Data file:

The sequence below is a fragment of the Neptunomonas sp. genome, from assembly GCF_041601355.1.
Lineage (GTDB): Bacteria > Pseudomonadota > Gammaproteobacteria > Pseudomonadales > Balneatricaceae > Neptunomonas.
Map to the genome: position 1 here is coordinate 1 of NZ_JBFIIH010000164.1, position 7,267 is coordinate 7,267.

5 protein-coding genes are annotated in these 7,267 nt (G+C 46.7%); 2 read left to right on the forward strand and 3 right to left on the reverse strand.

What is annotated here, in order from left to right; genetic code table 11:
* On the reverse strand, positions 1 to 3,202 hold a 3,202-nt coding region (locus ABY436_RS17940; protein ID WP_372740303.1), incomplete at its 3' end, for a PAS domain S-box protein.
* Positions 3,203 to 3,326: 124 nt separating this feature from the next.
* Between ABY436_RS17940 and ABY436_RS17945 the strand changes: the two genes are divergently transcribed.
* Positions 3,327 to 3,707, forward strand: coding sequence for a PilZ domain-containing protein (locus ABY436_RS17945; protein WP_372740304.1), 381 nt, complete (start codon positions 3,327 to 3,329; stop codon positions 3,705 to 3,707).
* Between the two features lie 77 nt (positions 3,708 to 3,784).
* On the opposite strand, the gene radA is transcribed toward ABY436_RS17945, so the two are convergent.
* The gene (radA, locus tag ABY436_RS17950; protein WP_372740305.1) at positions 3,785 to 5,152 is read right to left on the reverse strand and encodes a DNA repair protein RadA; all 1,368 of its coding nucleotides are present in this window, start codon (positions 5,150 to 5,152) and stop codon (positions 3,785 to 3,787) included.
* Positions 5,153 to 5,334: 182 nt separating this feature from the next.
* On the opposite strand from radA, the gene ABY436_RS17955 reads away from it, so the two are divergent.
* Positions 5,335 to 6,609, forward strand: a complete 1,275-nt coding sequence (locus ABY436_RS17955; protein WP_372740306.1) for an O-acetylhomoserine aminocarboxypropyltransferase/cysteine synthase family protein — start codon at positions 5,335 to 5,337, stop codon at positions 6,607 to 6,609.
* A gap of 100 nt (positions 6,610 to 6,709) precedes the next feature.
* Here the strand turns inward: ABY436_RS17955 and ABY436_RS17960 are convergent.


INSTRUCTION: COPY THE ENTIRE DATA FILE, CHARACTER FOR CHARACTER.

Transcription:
The sequence below is a fragment of the Neptunomonas sp. genome, from assembly GCF_041601355.1.
Lineage (GTDB): Bacteria > Pseudomonadota > Gammaproteobacteria > Pseudomonadales > Balneatricaceae > Neptunomonas.
Map to the genome: position 1 here is coordinate 1 of NZ_JBFIIH010000164.1, position 7,267 is coordinate 7,267.

5 protein-coding genes are annotated in these 7,267 nt (G+C 46.7%); 2 read left to right on the forward strand and 3 right to left on the reverse strand.

What is annotated here, in order from left to right; genetic code table 11:
* On the reverse strand, positions 1 to 3,202 hold a 3,202-nt coding region (locus ABY436_RS17940; protein ID WP_372740303.1), incomplete at its 3' end, for a PAS domain S-box protein.
* Positions 3,203 to 3,326: 124 nt separating this feature from the next.
* Between ABY436_RS17940 and ABY436_RS17945 the strand changes: the two genes are divergently transcribed.
* Positions 3,327 to 3,707, forward strand: coding sequence for a PilZ domain-containing protein (locus ABY436_RS17945; protein WP_372740304.1), 381 nt, complete (start codon positions 3,327 to 3,329; stop codon positions 3,705 to 3,707).
* Between the two features lie 77 nt (positions 3,708 to 3,784).
* On the opposite strand, the gene radA is transcribed toward ABY436_RS17945, so the two are convergent.
* The gene (radA, locus tag ABY436_RS17950; protein WP_372740305.1) at positions 3,785 to 5,152 is read right to left on the reverse strand and encodes a DNA repair protein RadA; all 1,368 of its coding nucleotides are present in this window, start codon (positions 5,150 to 5,152) and stop codon (positions 3,785 to 3,787) included.
* Positions 5,153 to 5,334: 182 nt separating this feature from the next.
* On the opposite strand from radA, the gene ABY436_RS17955 reads away from it, so the two are divergent.
* Positions 5,335 to 6,609, forward strand: a complete 1,275-nt coding sequence (locus ABY436_RS17955; protein WP_372740306.1) for an O-acetylhomoserine aminocarboxypropyltransferase/cysteine synthase family protein — start codon at positions 5,335 to 5,337, stop codon at positions 6,607 to 6,609.
* A gap of 100 nt (positions 6,610 to 6,709) precedes the next feature.
* Here the strand turns inward: ABY436_RS17955 and ABY436_RS17960 are convergent.